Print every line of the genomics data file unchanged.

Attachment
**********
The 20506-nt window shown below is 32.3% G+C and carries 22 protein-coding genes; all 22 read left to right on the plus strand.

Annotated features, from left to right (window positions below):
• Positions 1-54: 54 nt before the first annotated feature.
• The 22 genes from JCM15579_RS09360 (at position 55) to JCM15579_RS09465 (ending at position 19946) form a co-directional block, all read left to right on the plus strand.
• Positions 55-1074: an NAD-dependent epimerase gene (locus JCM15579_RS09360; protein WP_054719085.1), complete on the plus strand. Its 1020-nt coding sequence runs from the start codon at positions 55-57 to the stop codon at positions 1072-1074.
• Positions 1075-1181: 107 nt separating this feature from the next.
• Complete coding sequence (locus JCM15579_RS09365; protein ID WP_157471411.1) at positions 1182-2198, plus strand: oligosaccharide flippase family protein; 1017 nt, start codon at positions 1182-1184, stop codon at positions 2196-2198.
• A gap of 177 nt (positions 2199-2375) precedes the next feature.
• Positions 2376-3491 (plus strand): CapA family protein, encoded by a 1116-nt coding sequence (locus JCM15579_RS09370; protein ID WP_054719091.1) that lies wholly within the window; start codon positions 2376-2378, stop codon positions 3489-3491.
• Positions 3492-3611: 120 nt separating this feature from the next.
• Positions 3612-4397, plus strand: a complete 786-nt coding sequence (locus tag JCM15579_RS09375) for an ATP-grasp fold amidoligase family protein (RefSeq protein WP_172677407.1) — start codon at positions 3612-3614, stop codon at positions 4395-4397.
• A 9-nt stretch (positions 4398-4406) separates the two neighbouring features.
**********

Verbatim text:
The 20506-nt window shown below is 32.3% G+C and carries 22 protein-coding genes; all 22 read left to right on the plus strand.

Annotated features, from left to right (window positions below):
• Positions 1-54: 54 nt before the first annotated feature.
• The 22 genes from JCM15579_RS09360 (at position 55) to JCM15579_RS09465 (ending at position 19946) form a co-directional block, all read left to right on the plus strand.
• Positions 55-1074: an NAD-dependent epimerase gene (locus JCM15579_RS09360; protein WP_054719085.1), complete on the plus strand. Its 1020-nt coding sequence runs from the start codon at positions 55-57 to the stop codon at positions 1072-1074.
• Positions 1075-1181: 107 nt separating this feature from the next.
• Complete coding sequence (locus JCM15579_RS09365; protein ID WP_157471411.1) at positions 1182-2198, plus strand: oligosaccharide flippase family protein; 1017 nt, start codon at positions 1182-1184, stop codon at positions 2196-2198.
• A gap of 177 nt (positions 2199-2375) precedes the next feature.
• Positions 2376-3491 (plus strand): CapA family protein, encoded by a 1116-nt coding sequence (locus JCM15579_RS09370; protein ID WP_054719091.1) that lies wholly within the window; start codon positions 2376-2378, stop codon positions 3489-3491.
• Positions 3492-3611: 120 nt separating this feature from the next.
• Positions 3612-4397, plus strand: a complete 786-nt coding sequence (locus tag JCM15579_RS09375) for an ATP-grasp fold amidoligase family protein (RefSeq protein WP_172677407.1) — start codon at positions 3612-3614, stop codon at positions 4395-4397.
• A 9-nt stretch (positions 4398-4406) separates the two neighbouring features.